H. *'*. lli-MPHMirv. ftgipnl. VDrtli Yukhnn
Do Yob Wait Water ?
i ontracu uiadi- for mrface « elln under Irriga
tion caaaift.
« . 8. < I till. * «'«.,
l:t m North Vakima. Wa>b
McDERMID BROS.,
Contractors aid Mirs.
Ettiraatea furnlthed. Repalriug and turning
ueatl; done. Bhop ou Ftrat tit. uurtti oi A.
NORTH YAKIMA, WASHINGTON! THURSDAY, SEPTEMBER2I, I*9:*.
LOCAL PDBLIC SCHOOLS.
Report of tbe President of tbe Board of
Education.
i ADMIRABLE FINANCIAL CONDITION.
Our ImM 'inn I linn Danfclr Our
I I il.ilUl . I r. •II .in nf r.Hii.i,
V haul ln««nia<lnllon< Hr« •ni
m. ■■••■ ■! v>l|ll<■•!. ti lmpr..%i lnri.l.
Tin public schools of North Yukima
are. « source of pride lo our people, ami
. the uMlitHlin cvf i.ur school properly sug
-ii -i" tl.nt the business mnnairemeot of
our ■ ihii Rli'iiril affairs lias l«ni com
ii.einl.-il.lv progressive and wisely ecouoni
'<■ ■■ I The city 1)H8 Ih'mi remarkably
fortunate in this .respect and the present
school year opens most auspiciously.
President W. L Stiinwcg, of thp hoard
of education, in l.i" Mtiiiu il ri'p.'rt now in
press, gays:
In making my repon as president of
: your honorable \m\\ , I would briefly
refer to the growth of our public school
system from the founding of our city only
h fen ye ri ago, when one teacher ami
mi enrollment cTf about fifty pupiN in a
MMll wooden building constituted the
piilihc school of North Yakiinn, to our
maraodloat brick liilMmi nnimnWi
ami Central schools—enuipped wilh im
prov I desks ami all necessary appliance*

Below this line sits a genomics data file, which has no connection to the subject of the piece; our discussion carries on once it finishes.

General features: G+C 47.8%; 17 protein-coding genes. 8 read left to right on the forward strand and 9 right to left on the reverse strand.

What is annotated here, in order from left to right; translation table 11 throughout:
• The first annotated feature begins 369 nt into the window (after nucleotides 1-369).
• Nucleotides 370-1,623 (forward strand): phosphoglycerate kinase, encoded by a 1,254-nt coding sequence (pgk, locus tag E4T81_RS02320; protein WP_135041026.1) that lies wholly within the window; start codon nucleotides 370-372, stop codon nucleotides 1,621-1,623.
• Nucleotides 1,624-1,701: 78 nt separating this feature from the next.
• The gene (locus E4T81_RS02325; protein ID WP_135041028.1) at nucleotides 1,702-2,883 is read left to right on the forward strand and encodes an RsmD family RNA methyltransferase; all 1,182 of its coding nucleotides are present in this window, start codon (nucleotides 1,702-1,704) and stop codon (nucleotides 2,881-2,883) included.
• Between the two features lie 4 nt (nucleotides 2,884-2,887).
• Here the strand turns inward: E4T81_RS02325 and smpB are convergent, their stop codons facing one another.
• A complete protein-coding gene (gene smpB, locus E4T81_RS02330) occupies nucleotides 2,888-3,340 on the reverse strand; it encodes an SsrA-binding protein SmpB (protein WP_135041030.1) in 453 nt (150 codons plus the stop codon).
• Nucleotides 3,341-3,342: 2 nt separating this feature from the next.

ami apparatus for the convenience ami
conduct of a graded city -■ l< ■< 1 in all its
departments and presided over by « rorp«
of twelve timbers. In tkU rapidly
building up a system of MiMOll the bur
den has been laid heavily nn our people,
but they have willingly responded to our
nu ncri'iH calls ami have Kiipplemenled
by tpecial taxation, for school buildings,
the generous :ind public spirited acts of
Captain W. 1). Invtruritf, Mr. I'aul
S. hulze and William Ker in their dona
tions of lilx ral sites for Hchool purposes.
We cannot too heartily commend these
aits of our citi/.cußaud taxpayers when it
Is remembered that the erection of other
public buildings of the city was progress
ing during the same years, ami our only
revenue was taxation.
That the n(Tairn of tin- district have
Ui'Q carefully and economically admin
mtered is evident. The aggregate value
of all the real ami |>ersonnl pro|X>rty
.v. 11. ■ iby the district, including build
ings, grounds, furniture, apparatus, etc.,
is conservatively estimated to be worth
♦3< S(K), while its liabilities arc confined
to a bonded indebtedness of only $14,0 K>,
and v Moating indebtedness oi about
(3000. For a detailed report of our ex
penditures and receipts for the piist year
I wnuM refer you to the report of our
clerk hijil secretary, Mr. Geor«« B. Cour
ier. The preeeDt seating capacity of our